Covid Symptoms

One of the most concerning aspects of COVID-19, however, is that only three symptoms have been reported. This is misleading. The severity of symptoms can vary greatly and may appear as soon as two days after exposure, up to 14 days later. There are many symptoms that can occur, from mild symptoms to severe symptoms that require hospitalization. Although the virus can be cured in 17 days, it can also be fatal. If we want to see more people living with the virus, it is important to understand what the virus looks like. There are some commonalities that we can all look out for to help us self-isolate. (1)

Most Common Symptoms of COVID-19

  • Fever: 88% of people who were diagnosed with the illness experienced fever.
  • Dry Cough: 67.7% started with dry cough.
  • Shortness of Breath: 18.6% suffer from shortness of breath.
  • Phlegm Production: 33.4% of the population has phlegm production.

Other symptoms include:

  • Fatigue around 40%
  • Sore throat and headaches 12%
  • Joint and muscle pains 15%
  • Chills: 10%
  • Runny nose below 10%

As you can see, there are many symptoms other than shortness of breath, fever, and cough. (1)

COVID-19: The Underlying Issues

People with underlying health problems will experience breathing difficulties after five days. When symptoms persist, on average, people will visit the hospital within seven days. Mild cases will feel better by day five. People with severe cases of pneumonia will experience symptoms for several days. It can take several weeks for patients to feel better after pneumonia has set in. But, severe and serious cases of pneumonia can lead to Acute Respiratory Stress Syndrome (ARDS). (1)

What is ARSD?

ARSD is when the immune system floods your lungs with cells that target the virus, but becomes too aggressive and attacks healthy tissues. Unfortunately, ARDS can lead to death in as many as 30%-40% of patients. Most cases of COVID-19 can be survived. It is best to stay at home to avoid contracting this virus. (1)

Many people don’t feel shortness of breath.

Elizabeth Schneider, a COVID-19 patient, said that she experienced a scratchy throat, headache, and exhaustion when she was first diagnosed. She never felt shortness of breath, or even a cough. Many people don’t realize they have COVID-19 because of the wide range of symptoms. (2)

Three days after contact

Elizabeth contracted the virus at a Seattle party on Saturday, February 22. Three days later, she felt groggy and began to feel unwell. She felt sick and went to work with a cold. She says she felt a little feverish and had a headache. All those who contracted the virus at the party have since recovered. Their experience gives insight into the symptoms and what one can expect from the illness. (2)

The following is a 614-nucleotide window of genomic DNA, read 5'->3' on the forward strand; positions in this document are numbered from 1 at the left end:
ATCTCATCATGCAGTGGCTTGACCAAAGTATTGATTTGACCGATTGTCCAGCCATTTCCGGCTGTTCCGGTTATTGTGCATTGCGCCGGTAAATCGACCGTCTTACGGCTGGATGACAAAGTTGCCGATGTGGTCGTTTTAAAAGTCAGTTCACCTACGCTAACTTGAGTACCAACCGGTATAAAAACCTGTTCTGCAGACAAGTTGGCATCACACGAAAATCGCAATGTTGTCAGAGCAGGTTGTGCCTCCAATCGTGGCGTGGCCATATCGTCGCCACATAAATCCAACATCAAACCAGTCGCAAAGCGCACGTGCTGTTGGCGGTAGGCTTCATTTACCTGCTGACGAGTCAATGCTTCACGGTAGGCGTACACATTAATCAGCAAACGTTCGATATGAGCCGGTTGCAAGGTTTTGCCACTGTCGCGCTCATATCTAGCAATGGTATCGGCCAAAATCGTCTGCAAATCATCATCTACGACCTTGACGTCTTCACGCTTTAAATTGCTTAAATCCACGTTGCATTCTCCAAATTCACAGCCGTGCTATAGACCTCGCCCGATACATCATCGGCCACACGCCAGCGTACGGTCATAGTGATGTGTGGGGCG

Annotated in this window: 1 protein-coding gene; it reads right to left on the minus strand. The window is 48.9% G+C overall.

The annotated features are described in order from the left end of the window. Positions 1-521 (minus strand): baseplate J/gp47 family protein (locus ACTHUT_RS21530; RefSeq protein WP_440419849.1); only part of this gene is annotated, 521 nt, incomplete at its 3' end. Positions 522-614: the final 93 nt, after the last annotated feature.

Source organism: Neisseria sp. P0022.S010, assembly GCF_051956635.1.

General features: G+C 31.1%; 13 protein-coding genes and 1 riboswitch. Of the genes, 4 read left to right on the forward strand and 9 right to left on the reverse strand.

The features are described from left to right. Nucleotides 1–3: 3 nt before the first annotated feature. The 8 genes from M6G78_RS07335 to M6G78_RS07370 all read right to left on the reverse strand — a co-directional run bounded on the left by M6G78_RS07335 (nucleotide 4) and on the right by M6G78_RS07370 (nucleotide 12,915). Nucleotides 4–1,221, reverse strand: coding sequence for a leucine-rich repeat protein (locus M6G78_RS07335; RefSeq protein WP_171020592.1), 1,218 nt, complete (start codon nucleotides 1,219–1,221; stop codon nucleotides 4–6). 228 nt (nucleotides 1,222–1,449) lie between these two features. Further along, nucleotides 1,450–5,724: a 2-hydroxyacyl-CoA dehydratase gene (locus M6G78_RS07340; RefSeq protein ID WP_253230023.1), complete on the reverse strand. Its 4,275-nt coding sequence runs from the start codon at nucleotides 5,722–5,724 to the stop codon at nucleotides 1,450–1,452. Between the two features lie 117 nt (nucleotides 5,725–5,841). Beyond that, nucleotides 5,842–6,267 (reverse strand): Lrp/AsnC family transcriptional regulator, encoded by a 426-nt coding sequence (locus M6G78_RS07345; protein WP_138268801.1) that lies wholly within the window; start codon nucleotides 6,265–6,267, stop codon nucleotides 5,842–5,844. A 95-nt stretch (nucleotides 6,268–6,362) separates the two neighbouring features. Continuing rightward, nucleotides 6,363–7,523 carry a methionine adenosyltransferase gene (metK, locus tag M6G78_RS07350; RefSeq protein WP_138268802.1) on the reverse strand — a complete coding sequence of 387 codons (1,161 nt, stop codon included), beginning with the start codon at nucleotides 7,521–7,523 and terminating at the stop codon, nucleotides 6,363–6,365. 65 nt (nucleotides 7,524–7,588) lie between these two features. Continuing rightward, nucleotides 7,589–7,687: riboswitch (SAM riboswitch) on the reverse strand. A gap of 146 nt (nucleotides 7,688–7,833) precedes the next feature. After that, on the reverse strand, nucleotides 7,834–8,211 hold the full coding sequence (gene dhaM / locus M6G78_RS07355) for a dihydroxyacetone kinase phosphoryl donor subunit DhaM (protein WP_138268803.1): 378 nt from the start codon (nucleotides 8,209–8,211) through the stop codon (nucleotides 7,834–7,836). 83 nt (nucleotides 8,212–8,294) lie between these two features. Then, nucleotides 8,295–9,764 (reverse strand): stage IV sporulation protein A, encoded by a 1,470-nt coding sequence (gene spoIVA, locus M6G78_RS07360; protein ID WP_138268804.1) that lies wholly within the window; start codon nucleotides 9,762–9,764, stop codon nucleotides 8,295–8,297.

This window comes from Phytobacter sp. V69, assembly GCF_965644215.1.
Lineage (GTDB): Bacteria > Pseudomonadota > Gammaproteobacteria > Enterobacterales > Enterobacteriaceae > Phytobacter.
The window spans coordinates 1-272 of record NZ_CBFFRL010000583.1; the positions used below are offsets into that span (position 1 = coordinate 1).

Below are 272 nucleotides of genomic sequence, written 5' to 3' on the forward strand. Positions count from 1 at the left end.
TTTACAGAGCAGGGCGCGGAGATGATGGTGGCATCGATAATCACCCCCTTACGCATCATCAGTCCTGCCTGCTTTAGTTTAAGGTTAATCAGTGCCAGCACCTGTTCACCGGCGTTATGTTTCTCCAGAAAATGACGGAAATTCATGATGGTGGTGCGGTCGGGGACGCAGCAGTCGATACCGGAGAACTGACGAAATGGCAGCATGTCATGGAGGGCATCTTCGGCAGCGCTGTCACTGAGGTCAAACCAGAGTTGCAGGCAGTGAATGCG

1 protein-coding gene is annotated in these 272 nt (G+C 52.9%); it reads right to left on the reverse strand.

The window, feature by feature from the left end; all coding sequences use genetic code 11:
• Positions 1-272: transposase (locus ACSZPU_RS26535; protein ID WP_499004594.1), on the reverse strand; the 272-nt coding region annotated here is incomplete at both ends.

She didn’t feel the symptoms of the coronavirus, such as a cough, shortness or tightness in her chest, and didn’t know it. She says that she could barely brush her teeth and remove my contacts before going to bed. (2)

12 Days to Recover

Although she was able to sleep and reduce her fever with over-the-counter medicine, she was still in bed for two days. She didn’t feel well for 12 days. None of the other party-goers who contracted the virus also had respiratory symptoms. Instead, they described a dry cough or tickling in their throats. One of the seven COVID-19 patients had low-level pneumonia. Elizabeth says, “I think this virus just possesses the whole kit and caboodle.” It all depends on how severe you get it. (2)

Breathing symptoms

Noelle Ruiz, Los Altos, California, began to feel sick with a fever, headache, and sinus pressure. Later, she developed chest pain and her symptoms worsened by day six. “I was sleeping 19 hours per night. I felt nauseous. I would feel nauseous every time I got up to go to my kitchen. It was almost like I was doing exercises but I had only walked the length of the room,” the 27-year old says. “I couldn’t really take deep breaths, I didn’t feel like my lungs had enough air.” (2)

A loss of smell is another symptom that has been reported recently. Noelle experienced this along with a loss in taste. (2)

The moral of this story is that if you don’t feel well, stay home. Even if you feel well, it is still best to stay home.

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